“But as it is, they desire a better country, that is, a heavenly one. Therefore God is not ashamed to be called their God, for he has prepared for them a city.” – Hebrews 11:16
Take a few seconds and read the above verse from Hebrews again. This may be a difficult passage to grasp on a week in which we celebrate the birth of our beloved United States. It can be downright countercultural to suggest there might be a better country than the U.S., even when that better country is Heaven. However, that idea of Heaven as the supreme nation is exactly what the author of Hebrews meant to convey, and he wasn’t alone in his conviction. The Apostle Paul wrote about a greater, heavenly citizenship (Phil. 3:20) and urged us to keep our minds on things above rather than on earthly things (Col. 3:2). The Apostle Peter described Christians as a people called out as a holy nation (1 Peter 2:9). Jesus Himself told us to seek the kingdom of God above all else (Matt. 6:33).
Making Heaven your primary country of allegiance can be a difficult transition in terms of patriotism. One of the reasons for this difficulty is the fact that the U.S. has a strong Christian history. It is no secret that our forefathers modeled Christian ideals in forming the nation, and those ideals have continued to be a strong influence in even the most liberal areas of the U.S. On a global scale, the Lord has used the U.S. as a great sending nation for Christian missionaries. In terms of military operations, men and women of the U.S. have sacrificed life and limb, often with the underlying conviction of Christ-honoring stewardship of this nation. These truths make it difficult to grasp what the author of Hebrews was trying to convey, that, first and foremost, we should be patriots of Heaven.
The Christian influence on the U.S. and the great sacrifice many have made for this country tend to obscure Scripture’s model of patriotism. Abraham, Isaac, and Jacob certainly had as much reason to love their earthly country as we do ours, but if they had not purposefully subdued earthly patriotism for the sake of Heaven they would never have been citizens of God’s kingdom. If Abraham would have held on to an earthly patriotism, he never would have left his homeland of Ur and helped establish the Promised Land. If he had clung tightly to his own idea of a prosperous nation, he would not have obeyed God in offering up Isaac (who was to be the future of the nation). If Jacob had held on to an earthly patriotism, he never would have left the land of Canaan for Egypt as God intended. In other words, when the author of Hebrews said these forefathers of Israel desired a better country, he was not dismissing the fact that they loved their earthly country. The author was simply stating that these men loved their heavenly country so very much more than the land on which they lived! Because they held their earthly patriotism as subordinate to their heavenly patriotism, the author of Hebrews could say with confidence that “God is not ashamed to be called their God,” and, “he has prepared for them a city.”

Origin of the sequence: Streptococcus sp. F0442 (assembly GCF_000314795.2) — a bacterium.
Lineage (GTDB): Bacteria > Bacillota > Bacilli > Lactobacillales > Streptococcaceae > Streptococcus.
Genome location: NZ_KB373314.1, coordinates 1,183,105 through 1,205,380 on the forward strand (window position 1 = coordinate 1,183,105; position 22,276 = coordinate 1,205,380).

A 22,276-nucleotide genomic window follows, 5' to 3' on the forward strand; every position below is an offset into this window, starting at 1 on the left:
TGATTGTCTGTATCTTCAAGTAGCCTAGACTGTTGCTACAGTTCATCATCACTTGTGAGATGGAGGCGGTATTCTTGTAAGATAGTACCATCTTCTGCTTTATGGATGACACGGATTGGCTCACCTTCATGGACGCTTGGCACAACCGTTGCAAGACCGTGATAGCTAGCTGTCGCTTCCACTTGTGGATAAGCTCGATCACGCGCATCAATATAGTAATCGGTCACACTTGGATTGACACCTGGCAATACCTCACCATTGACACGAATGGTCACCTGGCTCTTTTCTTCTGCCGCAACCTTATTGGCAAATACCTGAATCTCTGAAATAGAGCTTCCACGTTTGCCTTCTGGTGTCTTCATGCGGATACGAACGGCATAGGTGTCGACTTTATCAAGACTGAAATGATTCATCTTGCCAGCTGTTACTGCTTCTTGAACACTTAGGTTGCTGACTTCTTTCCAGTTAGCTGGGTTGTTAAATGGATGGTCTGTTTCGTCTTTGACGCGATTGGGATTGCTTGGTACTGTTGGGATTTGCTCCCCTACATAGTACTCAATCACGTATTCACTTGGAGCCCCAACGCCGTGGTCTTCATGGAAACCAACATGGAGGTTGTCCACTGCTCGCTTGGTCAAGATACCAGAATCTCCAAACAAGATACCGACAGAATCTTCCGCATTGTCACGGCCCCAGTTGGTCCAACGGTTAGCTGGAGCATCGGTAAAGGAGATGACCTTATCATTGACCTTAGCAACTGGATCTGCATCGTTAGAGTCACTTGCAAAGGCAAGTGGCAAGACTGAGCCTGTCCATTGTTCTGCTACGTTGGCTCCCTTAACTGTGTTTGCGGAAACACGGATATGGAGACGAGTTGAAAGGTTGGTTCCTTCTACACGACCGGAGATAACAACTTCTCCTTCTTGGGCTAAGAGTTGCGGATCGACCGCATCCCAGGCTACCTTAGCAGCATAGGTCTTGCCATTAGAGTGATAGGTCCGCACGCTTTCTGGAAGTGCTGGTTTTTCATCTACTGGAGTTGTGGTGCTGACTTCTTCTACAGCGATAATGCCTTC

Eastern Hills, let us keep all this in mind as we prepare for the Independence Day service this Sunday morning. We want to show gratitude for our earthly country and pray for its wellbeing, but more importantly, we want to exalt Christ as supreme and turn our eyes to His heavenly kingdom, setting our minds on things above, not on earthly things. The Eastern Hills staff has carefully designed Sunday’s service to do just that. So, I look forward to joining together with you this Sunday in thanksgiving for our earthly country, but, in a much greater measure, celebrating our heavenly one!